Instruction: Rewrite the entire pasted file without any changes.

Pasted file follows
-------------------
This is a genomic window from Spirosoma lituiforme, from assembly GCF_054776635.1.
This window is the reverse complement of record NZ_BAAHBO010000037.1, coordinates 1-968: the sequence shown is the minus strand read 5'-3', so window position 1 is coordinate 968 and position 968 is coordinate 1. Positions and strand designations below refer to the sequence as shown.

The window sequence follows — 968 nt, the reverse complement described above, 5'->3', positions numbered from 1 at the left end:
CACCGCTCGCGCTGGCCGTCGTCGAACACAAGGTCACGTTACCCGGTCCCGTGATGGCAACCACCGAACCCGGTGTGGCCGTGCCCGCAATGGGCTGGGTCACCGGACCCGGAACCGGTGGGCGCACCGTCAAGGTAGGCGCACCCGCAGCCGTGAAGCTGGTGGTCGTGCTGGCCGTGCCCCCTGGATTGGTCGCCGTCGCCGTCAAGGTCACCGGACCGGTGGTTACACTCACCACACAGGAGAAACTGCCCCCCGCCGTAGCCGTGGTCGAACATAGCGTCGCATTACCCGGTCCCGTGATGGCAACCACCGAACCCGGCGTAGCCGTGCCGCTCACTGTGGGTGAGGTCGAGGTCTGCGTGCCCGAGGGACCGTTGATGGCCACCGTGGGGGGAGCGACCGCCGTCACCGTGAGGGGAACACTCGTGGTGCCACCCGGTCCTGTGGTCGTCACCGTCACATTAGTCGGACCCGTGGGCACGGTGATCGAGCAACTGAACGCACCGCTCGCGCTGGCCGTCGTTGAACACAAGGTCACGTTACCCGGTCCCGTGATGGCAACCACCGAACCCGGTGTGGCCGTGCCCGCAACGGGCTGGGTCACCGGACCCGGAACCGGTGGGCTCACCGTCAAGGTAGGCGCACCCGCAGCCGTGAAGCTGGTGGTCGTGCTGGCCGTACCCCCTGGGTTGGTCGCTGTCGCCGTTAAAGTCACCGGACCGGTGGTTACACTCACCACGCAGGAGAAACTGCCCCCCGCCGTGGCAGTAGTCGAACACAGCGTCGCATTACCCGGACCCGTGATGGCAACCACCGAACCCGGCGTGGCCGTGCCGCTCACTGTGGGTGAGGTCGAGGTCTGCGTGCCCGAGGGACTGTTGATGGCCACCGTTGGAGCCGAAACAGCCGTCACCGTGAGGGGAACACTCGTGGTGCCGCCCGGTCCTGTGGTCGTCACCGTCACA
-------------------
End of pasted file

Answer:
This is a genomic window from Spirosoma lituiforme, from assembly GCF_054776635.1.
This window is the reverse complement of record NZ_BAAHBO010000037.1, coordinates 1-968: the sequence shown is the minus strand read 5'-3', so window position 1 is coordinate 968 and position 968 is coordinate 1. Positions and strand designations below refer to the sequence as shown.

The window sequence follows — 968 nt, the reverse complement described above, 5'->3', positions numbered from 1 at the left end:
CACCGCTCGCGCTGGCCGTCGTCGAACACAAGGTCACGTTACCCGGTCCCGTGATGGCAACCACCGAACCCGGTGTGGCCGTGCCCGCAATGGGCTGGGTCACCGGACCCGGAACCGGTGGGCGCACCGTCAAGGTAGGCGCACCCGCAGCCGTGAAGCTGGTGGTCGTGCTGGCCGTGCCCCCTGGATTGGTCGCCGTCGCCGTCAAGGTCACCGGACCGGTGGTTACACTCACCACACAGGAGAAACTGCCCCCCGCCGTAGCCGTGGTCGAACATAGCGTCGCATTACCCGGTCCCGTGATGGCAACCACCGAACCCGGCGTAGCCGTGCCGCTCACTGTGGGTGAGGTCGAGGTCTGCGTGCCCGAGGGACCGTTGATGGCCACCGTGGGGGGAGCGACCGCCGTCACCGTGAGGGGAACACTCGTGGTGCCACCCGGTCCTGTGGTCGTCACCGTCACATTAGTCGGACCCGTGGGCACGGTGATCGAGCAACTGAACGCACCGCTCGCGCTGGCCGTCGTTGAACACAAGGTCACGTTACCCGGTCCCGTGATGGCAACCACCGAACCCGGTGTGGCCGTGCCCGCAACGGGCTGGGTCACCGGACCCGGAACCGGTGGGCTCACCGTCAAGGTAGGCGCACCCGCAGCCGTGAAGCTGGTGGTCGTGCTGGCCGTACCCCCTGGGTTGGTCGCTGTCGCCGTTAAAGTCACCGGACCGGTGGTTACACTCACCACGCAGGAGAAACTGCCCCCCGCCGTGGCAGTAGTCGAACACAGCGTCGCATTACCCGGACCCGTGATGGCAACCACCGAACCCGGCGTGGCCGTGCCGCTCACTGTGGGTGAGGTCGAGGTCTGCGTGCCCGAGGGACTGTTGATGGCCACCGTTGGAGCCGAAACAGCCGTCACCGTGAGGGGAACACTCGTGGTGCCGCCCGGTCCTGTGGTCGTCACCGTCACA